Automated Content Analysis with R (2022)

Automated Content Analysis with R

  • Intro
  • Basics
  • Word and text metrics
  • Sentiment analysis
  • Topic-specific dictionaries
  • Supervised machine learning
  • Topic modeling
  • Multiple languages

Working with different languages

Cornelius Puschmann & Mario Haim

So far, we have worked with neatly prepared datasets. However, academic daily business is to work with somewhat more messy data as well. Importantly, a common challenge is to work with texts in a variety of languages. For example, think of news reports from different countries. Luckily, the commonly known providers of online dictionaries also provide API’s to translate texts.

  • DeepL is considered one of the best translation engines these days, yet the Germany-based company provides only a handful of latin-inspired languages, pricing contains a monthly fee (some 5€) plus on-demand charges, roughly equal to 20€ per 1mio. characters; registration for DeepL API required
  • Google Translate, probably best known, provides a huge amount of languages at fixed pricing (i.e., free up to 500k characters per month, then starting at $20 per month for 1mio. characters); enable through the Google API’s Developer Console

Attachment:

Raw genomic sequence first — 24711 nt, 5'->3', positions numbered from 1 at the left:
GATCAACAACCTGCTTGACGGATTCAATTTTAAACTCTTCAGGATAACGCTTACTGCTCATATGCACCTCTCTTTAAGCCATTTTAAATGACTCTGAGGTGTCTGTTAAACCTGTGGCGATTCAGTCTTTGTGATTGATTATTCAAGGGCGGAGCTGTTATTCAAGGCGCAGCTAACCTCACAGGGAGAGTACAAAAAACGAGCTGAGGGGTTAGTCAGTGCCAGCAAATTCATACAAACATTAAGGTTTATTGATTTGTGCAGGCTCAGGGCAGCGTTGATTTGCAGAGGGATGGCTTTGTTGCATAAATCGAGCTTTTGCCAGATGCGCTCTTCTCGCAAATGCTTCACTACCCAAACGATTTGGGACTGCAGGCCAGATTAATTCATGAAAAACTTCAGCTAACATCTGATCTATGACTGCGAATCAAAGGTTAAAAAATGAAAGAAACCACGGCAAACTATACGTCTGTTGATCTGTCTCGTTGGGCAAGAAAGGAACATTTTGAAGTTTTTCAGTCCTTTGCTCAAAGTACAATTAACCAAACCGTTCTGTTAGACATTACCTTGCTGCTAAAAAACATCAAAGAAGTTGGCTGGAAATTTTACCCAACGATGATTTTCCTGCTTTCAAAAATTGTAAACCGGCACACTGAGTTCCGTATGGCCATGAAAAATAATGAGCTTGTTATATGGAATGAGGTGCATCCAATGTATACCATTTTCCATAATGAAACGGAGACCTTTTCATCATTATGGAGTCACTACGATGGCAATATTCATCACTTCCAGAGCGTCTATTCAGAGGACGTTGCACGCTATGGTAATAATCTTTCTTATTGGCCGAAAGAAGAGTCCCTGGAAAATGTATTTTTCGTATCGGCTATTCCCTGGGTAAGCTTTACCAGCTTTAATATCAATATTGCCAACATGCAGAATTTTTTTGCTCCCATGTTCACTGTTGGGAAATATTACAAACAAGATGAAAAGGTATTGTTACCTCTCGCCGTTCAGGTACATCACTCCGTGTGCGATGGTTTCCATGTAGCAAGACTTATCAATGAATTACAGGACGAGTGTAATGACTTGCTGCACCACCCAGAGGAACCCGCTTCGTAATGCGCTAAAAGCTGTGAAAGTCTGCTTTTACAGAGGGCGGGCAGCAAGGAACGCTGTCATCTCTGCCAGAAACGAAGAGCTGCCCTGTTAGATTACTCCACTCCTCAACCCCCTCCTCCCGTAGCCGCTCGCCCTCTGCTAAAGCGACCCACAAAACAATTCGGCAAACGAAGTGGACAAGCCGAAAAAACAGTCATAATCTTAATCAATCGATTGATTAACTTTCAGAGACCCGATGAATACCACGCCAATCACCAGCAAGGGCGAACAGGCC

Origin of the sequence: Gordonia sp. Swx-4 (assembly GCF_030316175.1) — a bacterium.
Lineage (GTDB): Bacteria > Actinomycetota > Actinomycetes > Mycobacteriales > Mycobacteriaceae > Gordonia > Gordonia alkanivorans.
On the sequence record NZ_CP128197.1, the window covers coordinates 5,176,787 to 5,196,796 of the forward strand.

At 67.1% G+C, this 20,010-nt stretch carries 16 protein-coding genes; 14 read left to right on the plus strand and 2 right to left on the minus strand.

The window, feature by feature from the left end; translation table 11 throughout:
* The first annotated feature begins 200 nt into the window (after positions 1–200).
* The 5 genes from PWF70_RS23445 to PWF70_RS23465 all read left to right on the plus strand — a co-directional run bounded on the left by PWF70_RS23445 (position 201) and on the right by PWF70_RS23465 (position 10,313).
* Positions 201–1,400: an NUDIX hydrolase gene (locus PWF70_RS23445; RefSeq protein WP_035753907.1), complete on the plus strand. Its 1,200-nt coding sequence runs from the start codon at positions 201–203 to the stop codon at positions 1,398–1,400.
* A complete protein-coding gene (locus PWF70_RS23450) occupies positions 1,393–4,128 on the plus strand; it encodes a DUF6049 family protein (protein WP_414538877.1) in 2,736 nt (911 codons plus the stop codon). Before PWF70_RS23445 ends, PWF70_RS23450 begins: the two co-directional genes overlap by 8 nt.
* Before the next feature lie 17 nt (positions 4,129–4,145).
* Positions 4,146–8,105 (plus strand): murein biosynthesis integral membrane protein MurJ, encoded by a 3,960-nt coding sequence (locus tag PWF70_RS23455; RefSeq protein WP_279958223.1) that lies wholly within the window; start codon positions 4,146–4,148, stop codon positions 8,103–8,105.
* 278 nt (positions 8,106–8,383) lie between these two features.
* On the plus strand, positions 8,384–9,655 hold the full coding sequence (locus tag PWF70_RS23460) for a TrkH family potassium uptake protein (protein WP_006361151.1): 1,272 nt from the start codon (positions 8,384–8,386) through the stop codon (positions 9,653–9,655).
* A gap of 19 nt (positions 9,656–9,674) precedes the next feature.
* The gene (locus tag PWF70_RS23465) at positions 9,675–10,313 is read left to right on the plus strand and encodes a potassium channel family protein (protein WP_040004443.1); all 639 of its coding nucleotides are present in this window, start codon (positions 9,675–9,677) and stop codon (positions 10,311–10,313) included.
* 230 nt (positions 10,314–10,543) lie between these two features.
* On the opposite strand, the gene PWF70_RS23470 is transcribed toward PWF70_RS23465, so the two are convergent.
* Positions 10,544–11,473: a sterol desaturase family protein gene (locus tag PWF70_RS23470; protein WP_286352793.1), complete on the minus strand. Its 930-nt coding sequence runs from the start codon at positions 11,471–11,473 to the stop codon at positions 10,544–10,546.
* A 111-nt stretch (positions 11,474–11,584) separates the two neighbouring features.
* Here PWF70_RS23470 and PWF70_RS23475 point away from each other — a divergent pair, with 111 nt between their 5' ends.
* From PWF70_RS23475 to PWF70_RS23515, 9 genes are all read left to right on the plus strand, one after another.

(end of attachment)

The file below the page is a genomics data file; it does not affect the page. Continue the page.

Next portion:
• Microsoft Translator is roughly comparable to Google in providing a huge amount of languages, but applying a much more complex pricing model with free usage for up to 2mio. characters per month, then charging some $10 per 1mio. characters on demand but decreasing this charge for even higher (!) usage; for developers it’s referred to as Microsoft Azure Translator Text API
  • Yandex Translate is a Russian alternative to the two US giants, roughly providing the same language variety at prices starting with $15 per 1mio. characters per month and discounts for higher usage; register at Yandex Translate Developers